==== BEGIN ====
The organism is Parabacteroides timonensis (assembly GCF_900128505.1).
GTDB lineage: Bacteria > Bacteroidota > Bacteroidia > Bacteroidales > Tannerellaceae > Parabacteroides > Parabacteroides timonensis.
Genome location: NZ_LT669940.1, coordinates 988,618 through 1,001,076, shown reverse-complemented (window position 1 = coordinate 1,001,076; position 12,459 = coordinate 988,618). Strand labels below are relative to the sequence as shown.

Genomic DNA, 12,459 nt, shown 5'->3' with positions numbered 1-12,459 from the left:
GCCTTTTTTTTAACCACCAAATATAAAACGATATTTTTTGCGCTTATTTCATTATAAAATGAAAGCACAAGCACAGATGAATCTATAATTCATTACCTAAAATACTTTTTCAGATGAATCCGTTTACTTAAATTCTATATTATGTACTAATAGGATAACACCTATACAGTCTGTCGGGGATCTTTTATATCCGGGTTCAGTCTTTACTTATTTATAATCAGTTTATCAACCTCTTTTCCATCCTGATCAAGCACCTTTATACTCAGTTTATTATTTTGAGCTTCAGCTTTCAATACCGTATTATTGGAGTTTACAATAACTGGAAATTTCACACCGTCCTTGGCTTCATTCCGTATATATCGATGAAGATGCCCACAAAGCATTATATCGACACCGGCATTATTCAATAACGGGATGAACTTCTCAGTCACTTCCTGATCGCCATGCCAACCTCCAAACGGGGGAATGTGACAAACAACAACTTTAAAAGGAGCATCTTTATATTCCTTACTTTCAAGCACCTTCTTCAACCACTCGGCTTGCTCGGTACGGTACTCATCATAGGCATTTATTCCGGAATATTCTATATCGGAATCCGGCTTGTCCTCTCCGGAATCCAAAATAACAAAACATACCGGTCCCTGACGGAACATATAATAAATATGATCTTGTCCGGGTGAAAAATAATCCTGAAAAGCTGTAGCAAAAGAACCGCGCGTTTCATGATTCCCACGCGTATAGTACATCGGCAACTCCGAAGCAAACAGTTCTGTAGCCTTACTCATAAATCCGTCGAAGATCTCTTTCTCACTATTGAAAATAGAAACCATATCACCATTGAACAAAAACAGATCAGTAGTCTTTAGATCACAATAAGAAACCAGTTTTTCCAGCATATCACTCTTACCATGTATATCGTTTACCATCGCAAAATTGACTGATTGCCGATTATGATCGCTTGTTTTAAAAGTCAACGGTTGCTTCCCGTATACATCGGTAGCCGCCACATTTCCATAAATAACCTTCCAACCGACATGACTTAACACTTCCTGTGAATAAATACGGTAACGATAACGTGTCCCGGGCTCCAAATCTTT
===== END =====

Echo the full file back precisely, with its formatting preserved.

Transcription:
The organism is Parabacteroides timonensis (assembly GCF_900128505.1).
GTDB lineage: Bacteria > Bacteroidota > Bacteroidia > Bacteroidales > Tannerellaceae > Parabacteroides > Parabacteroides timonensis.
Genome location: NZ_LT669940.1, coordinates 988,618 through 1,001,076, shown reverse-complemented (window position 1 = coordinate 1,001,076; position 12,459 = coordinate 988,618). Strand labels below are relative to the sequence as shown.

Genomic DNA, 12,459 nt, shown 5'->3' with positions numbered 1-12,459 from the left:
GCCTTTTTTTTAACCACCAAATATAAAACGATATTTTTTGCGCTTATTTCATTATAAAATGAAAGCACAAGCACAGATGAATCTATAATTCATTACCTAAAATACTTTTTCAGATGAATCCGTTTACTTAAATTCTATATTATGTACTAATAGGATAACACCTATACAGTCTGTCGGGGATCTTTTATATCCGGGTTCAGTCTTTACTTATTTATAATCAGTTTATCAACCTCTTTTCCATCCTGATCAAGCACCTTTATACTCAGTTTATTATTTTGAGCTTCAGCTTTCAATACCGTATTATTGGAGTTTACAATAACTGGAAATTTCACACCGTCCTTGGCTTCATTCCGTATATATCGATGAAGATGCCCACAAAGCATTATATCGACACCGGCATTATTCAATAACGGGATGAACTTCTCAGTCACTTCCTGATCGCCATGCCAACCTCCAAACGGGGGAATGTGACAAACAACAACTTTAAAAGGAGCATCTTTATATTCCTTACTTTCAAGCACCTTCTTCAACCACTCGGCTTGCTCGGTACGGTACTCATCATAGGCATTTATTCCGGAATATTCTATATCGGAATCCGGCTTGTCCTCTCCGGAATCCAAAATAACAAAACATACCGGTCCCTGACGGAACATATAATAAATATGATCTTGTCCGGGTGAAAAATAATCCTGAAAAGCTGTAGCAAAAGAACCGCGCGTTTCATGATTCCCACGCGTATAGTACATCGGCAACTCCGAAGCAAACAGTTCTGTAGCCTTACTCATAAATCCGTCGAAGATCTCTTTCTCACTATTGAAAATAGAAACCATATCACCATTGAACAAAAACAGATCAGTAGTCTTTAGATCACAATAAGAAACCAGTTTTTCCAGCATATCACTCTTACCATGTATATCGTTTACCATCGCAAAATTGACTGATTGCCGATTATGATCGCTTGTTTTAAAAGTCAACGGTTGCTTCCCGTATACATCGGTAGCCGCCACATTTCCATAAATAACCTTCCAACCGACATGACTTAACACTTCCTGTGAATAAATACGGTAACGATAACGTGTCCCGGGCTCCAAATCTTT